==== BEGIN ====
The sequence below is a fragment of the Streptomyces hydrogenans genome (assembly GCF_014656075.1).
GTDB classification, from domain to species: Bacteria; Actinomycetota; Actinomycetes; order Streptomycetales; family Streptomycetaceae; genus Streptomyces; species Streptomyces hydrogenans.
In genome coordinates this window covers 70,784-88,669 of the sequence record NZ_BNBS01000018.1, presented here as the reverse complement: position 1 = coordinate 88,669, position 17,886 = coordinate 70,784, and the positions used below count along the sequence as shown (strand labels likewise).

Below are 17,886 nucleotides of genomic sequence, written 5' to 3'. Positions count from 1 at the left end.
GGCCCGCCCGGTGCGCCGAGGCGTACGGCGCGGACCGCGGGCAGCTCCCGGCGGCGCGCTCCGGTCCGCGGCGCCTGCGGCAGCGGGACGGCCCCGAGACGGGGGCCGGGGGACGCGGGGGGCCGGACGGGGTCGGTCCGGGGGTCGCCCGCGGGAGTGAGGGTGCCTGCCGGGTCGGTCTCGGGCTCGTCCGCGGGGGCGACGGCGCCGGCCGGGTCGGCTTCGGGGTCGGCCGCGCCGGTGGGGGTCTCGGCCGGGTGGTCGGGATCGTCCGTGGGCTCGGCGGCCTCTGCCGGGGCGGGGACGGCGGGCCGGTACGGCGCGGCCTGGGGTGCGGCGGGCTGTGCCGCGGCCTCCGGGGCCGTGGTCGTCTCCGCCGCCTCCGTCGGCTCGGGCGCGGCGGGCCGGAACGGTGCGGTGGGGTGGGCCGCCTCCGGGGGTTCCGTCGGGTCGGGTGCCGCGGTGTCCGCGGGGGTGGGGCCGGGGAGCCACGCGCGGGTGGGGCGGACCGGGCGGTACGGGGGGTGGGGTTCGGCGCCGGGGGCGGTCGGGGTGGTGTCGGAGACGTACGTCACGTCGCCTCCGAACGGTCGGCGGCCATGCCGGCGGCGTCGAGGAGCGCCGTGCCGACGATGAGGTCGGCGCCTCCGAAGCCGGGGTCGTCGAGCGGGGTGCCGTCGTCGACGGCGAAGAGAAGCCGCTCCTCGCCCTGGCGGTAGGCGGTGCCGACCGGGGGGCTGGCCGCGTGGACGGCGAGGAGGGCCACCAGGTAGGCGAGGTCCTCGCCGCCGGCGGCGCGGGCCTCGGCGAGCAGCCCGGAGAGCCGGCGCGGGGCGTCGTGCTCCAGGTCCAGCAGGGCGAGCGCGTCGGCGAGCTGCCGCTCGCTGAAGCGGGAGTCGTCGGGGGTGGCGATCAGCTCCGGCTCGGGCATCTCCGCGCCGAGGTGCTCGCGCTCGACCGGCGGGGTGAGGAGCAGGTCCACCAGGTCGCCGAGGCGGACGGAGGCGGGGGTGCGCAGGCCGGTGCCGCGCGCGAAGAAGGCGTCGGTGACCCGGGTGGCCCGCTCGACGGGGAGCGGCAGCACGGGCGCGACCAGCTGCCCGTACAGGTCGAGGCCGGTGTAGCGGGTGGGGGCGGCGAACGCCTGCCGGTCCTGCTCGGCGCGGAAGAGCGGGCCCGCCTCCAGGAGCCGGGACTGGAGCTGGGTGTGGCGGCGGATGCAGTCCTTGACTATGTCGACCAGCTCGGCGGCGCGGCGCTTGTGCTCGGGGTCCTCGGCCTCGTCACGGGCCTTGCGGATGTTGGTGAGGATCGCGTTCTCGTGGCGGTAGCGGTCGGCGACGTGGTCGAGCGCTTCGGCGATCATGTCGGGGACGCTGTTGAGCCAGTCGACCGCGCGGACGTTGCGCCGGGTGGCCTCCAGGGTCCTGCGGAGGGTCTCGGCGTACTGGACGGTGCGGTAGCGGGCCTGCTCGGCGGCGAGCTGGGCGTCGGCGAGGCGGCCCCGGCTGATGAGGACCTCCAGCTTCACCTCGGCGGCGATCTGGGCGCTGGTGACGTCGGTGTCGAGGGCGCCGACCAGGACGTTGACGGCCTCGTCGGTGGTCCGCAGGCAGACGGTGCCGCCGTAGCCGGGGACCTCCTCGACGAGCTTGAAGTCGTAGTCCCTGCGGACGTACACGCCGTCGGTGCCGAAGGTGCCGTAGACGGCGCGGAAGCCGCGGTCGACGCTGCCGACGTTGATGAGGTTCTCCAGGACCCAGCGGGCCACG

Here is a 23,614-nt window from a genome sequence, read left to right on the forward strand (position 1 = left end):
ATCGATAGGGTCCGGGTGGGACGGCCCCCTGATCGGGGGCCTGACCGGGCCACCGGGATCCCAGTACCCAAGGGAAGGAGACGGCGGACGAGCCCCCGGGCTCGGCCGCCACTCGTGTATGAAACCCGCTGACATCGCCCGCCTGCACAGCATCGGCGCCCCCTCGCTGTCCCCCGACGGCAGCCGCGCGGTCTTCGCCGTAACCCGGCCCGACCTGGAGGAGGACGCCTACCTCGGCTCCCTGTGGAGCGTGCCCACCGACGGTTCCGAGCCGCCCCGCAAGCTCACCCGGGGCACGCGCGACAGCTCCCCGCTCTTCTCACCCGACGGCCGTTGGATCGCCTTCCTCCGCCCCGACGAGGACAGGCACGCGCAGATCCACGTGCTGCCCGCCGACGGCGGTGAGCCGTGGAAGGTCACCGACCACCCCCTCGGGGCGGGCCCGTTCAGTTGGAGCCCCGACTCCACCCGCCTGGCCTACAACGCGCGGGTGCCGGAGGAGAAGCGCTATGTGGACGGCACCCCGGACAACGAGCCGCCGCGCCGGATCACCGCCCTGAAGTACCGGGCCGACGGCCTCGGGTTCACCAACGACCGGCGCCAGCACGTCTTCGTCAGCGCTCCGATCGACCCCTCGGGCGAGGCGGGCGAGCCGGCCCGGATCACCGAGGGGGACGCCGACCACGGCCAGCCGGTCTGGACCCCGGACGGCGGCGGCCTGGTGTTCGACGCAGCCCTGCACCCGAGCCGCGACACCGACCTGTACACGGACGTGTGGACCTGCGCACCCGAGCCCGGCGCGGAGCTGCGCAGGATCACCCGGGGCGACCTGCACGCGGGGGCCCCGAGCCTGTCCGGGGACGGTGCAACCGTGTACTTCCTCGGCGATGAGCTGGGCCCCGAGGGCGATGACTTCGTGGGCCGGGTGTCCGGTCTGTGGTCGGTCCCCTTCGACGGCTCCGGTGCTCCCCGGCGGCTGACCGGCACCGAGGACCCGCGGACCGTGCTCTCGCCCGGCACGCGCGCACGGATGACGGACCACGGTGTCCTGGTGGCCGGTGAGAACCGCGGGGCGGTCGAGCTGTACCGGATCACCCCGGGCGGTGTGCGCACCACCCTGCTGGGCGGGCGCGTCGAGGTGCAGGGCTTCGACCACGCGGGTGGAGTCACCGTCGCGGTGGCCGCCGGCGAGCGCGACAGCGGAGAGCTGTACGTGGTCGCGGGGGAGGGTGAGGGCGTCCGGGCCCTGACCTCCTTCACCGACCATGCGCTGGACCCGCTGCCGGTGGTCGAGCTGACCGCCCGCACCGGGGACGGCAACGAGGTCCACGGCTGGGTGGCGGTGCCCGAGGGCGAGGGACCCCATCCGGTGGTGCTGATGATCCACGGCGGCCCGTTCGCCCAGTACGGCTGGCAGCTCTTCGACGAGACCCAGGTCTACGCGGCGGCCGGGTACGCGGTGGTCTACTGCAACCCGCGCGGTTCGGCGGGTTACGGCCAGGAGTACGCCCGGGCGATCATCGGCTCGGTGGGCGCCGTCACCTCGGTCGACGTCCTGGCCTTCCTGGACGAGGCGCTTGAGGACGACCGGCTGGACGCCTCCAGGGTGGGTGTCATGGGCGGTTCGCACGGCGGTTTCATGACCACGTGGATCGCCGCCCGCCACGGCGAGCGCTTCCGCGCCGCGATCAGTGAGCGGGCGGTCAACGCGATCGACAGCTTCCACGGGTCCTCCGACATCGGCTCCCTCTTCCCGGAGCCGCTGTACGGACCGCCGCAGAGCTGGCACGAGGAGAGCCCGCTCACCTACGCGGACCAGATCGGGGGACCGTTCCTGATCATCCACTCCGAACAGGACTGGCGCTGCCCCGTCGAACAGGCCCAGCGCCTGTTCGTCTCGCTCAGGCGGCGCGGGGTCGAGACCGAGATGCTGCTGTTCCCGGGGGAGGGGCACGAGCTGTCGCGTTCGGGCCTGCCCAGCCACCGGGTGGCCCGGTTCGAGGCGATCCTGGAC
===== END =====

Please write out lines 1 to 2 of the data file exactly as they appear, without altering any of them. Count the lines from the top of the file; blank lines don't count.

The sequence below is a fragment of the Streptomyces hydrogenans genome (assembly GCF_014656075.1).
GTDB classification, from domain to species: Bacteria; Actinomycetota; Actinomycetes; order Streptomycetales; family Streptomycetaceae; genus Streptomyces; species Streptomyces hydrogenans.